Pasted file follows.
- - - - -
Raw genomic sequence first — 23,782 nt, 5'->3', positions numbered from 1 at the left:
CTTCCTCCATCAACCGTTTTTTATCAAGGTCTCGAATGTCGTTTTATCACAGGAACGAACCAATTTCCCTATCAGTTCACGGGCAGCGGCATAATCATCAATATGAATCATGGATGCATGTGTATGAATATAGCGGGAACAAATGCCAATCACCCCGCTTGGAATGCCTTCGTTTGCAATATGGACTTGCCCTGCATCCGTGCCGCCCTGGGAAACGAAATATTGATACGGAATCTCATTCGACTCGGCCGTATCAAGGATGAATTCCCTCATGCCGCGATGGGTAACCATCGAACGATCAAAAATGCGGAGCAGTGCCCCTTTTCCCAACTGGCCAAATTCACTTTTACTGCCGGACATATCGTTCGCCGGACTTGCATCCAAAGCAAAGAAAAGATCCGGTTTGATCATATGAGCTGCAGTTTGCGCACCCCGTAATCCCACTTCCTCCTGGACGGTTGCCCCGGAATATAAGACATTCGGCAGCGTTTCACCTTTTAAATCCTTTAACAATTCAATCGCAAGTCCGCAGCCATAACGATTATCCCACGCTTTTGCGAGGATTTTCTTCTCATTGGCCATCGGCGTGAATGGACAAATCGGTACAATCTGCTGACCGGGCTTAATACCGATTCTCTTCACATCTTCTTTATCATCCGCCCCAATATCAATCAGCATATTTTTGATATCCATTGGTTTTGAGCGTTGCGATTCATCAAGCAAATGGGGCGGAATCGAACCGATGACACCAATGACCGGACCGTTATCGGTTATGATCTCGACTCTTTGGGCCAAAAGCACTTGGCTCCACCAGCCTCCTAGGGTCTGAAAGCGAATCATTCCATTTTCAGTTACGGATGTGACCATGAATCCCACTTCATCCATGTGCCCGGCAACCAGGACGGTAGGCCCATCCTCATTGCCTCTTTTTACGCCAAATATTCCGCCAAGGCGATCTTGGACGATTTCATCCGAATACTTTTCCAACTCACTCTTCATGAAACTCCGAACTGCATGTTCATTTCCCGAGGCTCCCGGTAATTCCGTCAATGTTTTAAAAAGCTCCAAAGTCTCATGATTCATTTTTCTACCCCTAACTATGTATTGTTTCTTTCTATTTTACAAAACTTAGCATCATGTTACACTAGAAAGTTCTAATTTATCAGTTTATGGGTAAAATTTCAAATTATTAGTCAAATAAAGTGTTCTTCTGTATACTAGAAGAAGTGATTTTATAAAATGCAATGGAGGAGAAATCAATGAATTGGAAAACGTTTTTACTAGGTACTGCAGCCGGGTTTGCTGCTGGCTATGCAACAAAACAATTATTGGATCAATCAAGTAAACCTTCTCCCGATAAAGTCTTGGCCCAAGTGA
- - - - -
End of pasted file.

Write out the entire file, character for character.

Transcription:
Raw genomic sequence first — 23,782 nt, 5'->3', positions numbered from 1 at the left:
CTTCCTCCATCAACCGTTTTTTATCAAGGTCTCGAATGTCGTTTTATCACAGGAACGAACCAATTTCCCTATCAGTTCACGGGCAGCGGCATAATCATCAATATGAATCATGGATGCATGTGTATGAATATAGCGGGAACAAATGCCAATCACCCCGCTTGGAATGCCTTCGTTTGCAATATGGACTTGCCCTGCATCCGTGCCGCCCTGGGAAACGAAATATTGATACGGAATCTCATTCGACTCGGCCGTATCAAGGATGAATTCCCTCATGCCGCGATGGGTAACCATCGAACGATCAAAAATGCGGAGCAGTGCCCCTTTTCCCAACTGGCCAAATTCACTTTTACTGCCGGACATATCGTTCGCCGGACTTGCATCCAAAGCAAAGAAAAGATCCGGTTTGATCATATGAGCTGCAGTTTGCGCACCCCGTAATCCCACTTCCTCCTGGACGGTTGCCCCGGAATATAAGACATTCGGCAGCGTTTCACCTTTTAAATCCTTTAACAATTCAATCGCAAGTCCGCAGCCATAACGATTATCCCACGCTTTTGCGAGGATTTTCTTCTCATTGGCCATCGGCGTGAATGGACAAATCGGTACAATCTGCTGACCGGGCTTAATACCGATTCTCTTCACATCTTCTTTATCATCCGCCCCAATATCAATCAGCATATTTTTGATATCCATTGGTTTTGAGCGTTGCGATTCATCAAGCAAATGGGGCGGAATCGAACCGATGACACCAATGACCGGACCGTTATCGGTTATGATCTCGACTCTTTGGGCCAAAAGCACTTGGCTCCACCAGCCTCCTAGGGTCTGAAAGCGAATCATTCCATTTTCAGTTACGGATGTGACCATGAATCCCACTTCATCCATGTGCCCGGCAACCAGGACGGTAGGCCCATCCTCATTGCCTCTTTTTACGCCAAATATTCCGCCAAGGCGATCTTGGACGATTTCATCCGAATACTTTTCCAACTCACTCTTCATGAAACTCCGAACTGCATGTTCATTTCCCGAGGCTCCCGGTAATTCCGTCAATGTTTTAAAAAGCTCCAAAGTCTCATGATTCATTTTTCTACCCCTAACTATGTATTGTTTCTTTCTATTTTACAAAACTTAGCATCATGTTACACTAGAAAGTTCTAATTTATCAGTTTATGGGTAAAATTTCAAATTATTAGTCAAATAAAGTGTTCTTCTGTATACTAGAAGAAGTGATTTTATAAAATGCAATGGAGGAGAAATCAATGAATTGGAAAACGTTTTTACTAGGTACTGCAGCCGGGTTTGCTGCTGGCTATGCAACAAAACAATTATTGGATCAATCAAGTAAACCTTCTCCCGATAAAGTCTTGGCCCAAGTGA